Grateful for a couple of quiet days, so that I could get to the documentation, and actually DO this!
So – here you are – a short video walk-through of Macromareal!
A note in the sound you will hear: the first is an excerpt of “Fogbreath,” created by Scott Smallwood from field recordings in and around Parrsboro NS, where we held residencies to create this work in 2016 and 2017. This sound work was presented in the first gallery, as shown in the video.
The second is an excerpt of a recording of “Wave Passage Effects,” which Scott created in MAX, and which was presented in real time in the second gallery, with a video projection of the software used to sonny environmental data in real time in the gallery. This was an opportunity to ‘see sound’ and ‘hear environmental data’ from the magnificent Bay of Fundy.
The third excerpt is from the recording of the (very first!) 2017 performance of “Macromareal Prelude: in fog and storm and sunshine” composed by Scott as part of this project. We presented this work at the beginning of the exhibition at SNAP Gallery as well, but with a group of wonderful brass musicians.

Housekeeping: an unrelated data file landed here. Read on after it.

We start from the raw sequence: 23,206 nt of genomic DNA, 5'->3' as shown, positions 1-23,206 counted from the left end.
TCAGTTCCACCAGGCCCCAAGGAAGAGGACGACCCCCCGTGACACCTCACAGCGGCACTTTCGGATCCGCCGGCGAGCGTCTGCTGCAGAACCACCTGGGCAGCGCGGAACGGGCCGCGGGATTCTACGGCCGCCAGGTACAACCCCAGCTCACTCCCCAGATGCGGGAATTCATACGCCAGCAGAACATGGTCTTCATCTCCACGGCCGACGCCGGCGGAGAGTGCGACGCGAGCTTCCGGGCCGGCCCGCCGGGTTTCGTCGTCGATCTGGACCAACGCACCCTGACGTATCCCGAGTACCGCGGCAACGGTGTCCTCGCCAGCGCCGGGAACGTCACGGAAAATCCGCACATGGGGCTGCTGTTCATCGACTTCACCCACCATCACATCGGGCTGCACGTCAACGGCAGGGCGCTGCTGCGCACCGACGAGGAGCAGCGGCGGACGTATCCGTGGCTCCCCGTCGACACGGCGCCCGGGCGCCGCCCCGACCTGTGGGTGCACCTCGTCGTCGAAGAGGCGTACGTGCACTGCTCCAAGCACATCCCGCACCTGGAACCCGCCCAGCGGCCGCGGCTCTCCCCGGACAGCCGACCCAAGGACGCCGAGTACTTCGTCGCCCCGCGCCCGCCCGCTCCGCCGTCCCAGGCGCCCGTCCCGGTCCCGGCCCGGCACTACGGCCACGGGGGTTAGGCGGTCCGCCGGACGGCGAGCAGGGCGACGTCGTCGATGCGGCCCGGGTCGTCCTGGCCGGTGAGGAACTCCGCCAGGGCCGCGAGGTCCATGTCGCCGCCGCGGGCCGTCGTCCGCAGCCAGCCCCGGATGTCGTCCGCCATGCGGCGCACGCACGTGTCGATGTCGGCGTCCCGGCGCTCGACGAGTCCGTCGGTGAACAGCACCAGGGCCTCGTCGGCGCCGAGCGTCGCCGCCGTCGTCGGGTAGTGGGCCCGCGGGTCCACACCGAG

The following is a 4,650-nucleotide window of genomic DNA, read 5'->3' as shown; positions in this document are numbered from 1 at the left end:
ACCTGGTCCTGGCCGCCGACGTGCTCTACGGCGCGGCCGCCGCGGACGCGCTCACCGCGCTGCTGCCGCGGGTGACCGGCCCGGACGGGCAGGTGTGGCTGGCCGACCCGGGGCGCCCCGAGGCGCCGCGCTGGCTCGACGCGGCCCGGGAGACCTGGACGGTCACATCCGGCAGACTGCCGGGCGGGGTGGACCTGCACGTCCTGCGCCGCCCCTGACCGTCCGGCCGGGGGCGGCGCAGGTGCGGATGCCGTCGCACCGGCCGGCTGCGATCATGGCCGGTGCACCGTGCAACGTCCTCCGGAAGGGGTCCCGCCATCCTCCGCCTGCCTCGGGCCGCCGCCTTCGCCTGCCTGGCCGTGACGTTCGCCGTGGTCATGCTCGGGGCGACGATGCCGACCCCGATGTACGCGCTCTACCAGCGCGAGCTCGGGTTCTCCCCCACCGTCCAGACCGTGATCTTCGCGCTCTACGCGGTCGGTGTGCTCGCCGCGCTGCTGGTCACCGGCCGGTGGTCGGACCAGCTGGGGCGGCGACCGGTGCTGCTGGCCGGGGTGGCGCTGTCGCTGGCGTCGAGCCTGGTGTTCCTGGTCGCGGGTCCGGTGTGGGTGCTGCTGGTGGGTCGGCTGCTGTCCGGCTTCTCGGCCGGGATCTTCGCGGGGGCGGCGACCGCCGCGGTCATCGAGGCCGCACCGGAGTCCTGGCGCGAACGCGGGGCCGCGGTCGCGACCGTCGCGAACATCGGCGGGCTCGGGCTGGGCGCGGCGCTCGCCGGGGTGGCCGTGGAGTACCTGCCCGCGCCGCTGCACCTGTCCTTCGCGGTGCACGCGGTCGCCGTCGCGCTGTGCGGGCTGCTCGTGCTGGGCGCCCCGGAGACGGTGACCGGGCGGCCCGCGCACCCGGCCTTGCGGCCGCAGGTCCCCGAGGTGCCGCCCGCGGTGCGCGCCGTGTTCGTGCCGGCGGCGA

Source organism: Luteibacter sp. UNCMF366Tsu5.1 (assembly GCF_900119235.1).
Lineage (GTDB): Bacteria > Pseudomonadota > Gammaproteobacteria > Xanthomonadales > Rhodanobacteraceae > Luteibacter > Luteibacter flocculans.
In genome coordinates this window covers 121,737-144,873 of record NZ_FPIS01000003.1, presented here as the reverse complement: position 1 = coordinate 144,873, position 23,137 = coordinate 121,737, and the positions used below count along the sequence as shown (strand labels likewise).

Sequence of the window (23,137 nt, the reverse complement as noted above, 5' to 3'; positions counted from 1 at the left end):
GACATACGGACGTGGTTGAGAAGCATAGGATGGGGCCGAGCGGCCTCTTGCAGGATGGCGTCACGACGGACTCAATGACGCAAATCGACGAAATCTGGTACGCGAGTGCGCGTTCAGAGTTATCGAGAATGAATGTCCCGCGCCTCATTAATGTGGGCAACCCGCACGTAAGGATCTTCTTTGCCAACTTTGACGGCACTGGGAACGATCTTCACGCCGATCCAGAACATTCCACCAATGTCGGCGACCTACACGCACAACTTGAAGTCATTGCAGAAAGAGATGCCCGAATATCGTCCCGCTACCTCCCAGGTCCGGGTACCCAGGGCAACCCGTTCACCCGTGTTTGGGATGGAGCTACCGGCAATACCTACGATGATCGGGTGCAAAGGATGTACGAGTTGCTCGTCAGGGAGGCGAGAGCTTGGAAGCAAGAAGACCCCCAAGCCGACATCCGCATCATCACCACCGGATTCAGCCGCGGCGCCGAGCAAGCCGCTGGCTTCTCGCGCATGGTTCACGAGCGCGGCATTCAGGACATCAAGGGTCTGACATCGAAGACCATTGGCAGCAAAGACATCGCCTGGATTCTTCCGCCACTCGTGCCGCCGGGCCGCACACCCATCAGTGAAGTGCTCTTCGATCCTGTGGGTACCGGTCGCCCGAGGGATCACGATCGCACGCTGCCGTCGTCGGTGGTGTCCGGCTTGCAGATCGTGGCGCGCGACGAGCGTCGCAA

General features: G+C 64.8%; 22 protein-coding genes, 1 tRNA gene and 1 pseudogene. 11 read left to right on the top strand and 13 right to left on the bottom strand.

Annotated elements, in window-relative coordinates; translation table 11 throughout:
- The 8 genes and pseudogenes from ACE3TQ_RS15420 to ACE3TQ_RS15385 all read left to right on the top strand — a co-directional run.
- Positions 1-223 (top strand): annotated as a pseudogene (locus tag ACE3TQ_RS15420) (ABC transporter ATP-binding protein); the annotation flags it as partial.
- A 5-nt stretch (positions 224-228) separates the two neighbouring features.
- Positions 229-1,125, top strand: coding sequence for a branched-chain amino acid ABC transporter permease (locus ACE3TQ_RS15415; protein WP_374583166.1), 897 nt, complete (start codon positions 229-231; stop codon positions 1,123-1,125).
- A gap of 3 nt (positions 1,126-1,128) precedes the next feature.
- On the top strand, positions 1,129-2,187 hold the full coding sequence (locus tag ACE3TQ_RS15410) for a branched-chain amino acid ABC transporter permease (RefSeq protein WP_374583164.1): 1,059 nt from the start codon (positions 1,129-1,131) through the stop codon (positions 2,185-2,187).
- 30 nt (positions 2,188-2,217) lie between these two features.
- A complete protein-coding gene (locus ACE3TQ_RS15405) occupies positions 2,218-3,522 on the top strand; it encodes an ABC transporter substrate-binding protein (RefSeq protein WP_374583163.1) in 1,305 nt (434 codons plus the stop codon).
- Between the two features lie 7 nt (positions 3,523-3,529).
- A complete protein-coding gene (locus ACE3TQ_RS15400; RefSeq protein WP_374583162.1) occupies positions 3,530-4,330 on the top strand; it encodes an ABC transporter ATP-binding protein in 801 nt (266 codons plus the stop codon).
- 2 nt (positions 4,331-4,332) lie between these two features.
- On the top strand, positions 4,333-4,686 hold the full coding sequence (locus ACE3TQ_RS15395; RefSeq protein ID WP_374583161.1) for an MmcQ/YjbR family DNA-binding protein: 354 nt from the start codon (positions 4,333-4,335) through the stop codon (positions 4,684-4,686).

Hope you enjoy this – and if you have questions. please feel free to shoot me a note from my contact page.
SATURDAY October 10, 2020 – 1pm – 2pm MST SNAP will be presenting our artist talk, online.
Macromareal approaches the tidal range in the Bay of Fundy, its documentation, and related environmental data through a series of interrelated works that explore the cyclic and durational aspect of natural processes, and the relationship between those processes, human activities, and conceptions of time and memory. The artists will discuss the trajectory of the Macromareal project, their collaboration, and the resulting concoction of work in the exhibition.
This lecture is free, online, and open to the public.
It’s a VERY odd time to be presenting work to the public – but I am so happy with all the precautions SNAP has in place, and so very happy to sew showing work in their BRAND NEW home!
There’s several things going on for this iteration of MACROMAREAL. Both Scott and I have re-worked existing elements of the project, and I have been busy since the last time this work was shown making a bunch of new prints! So, brand new work for us in a new space – how lucky can you get??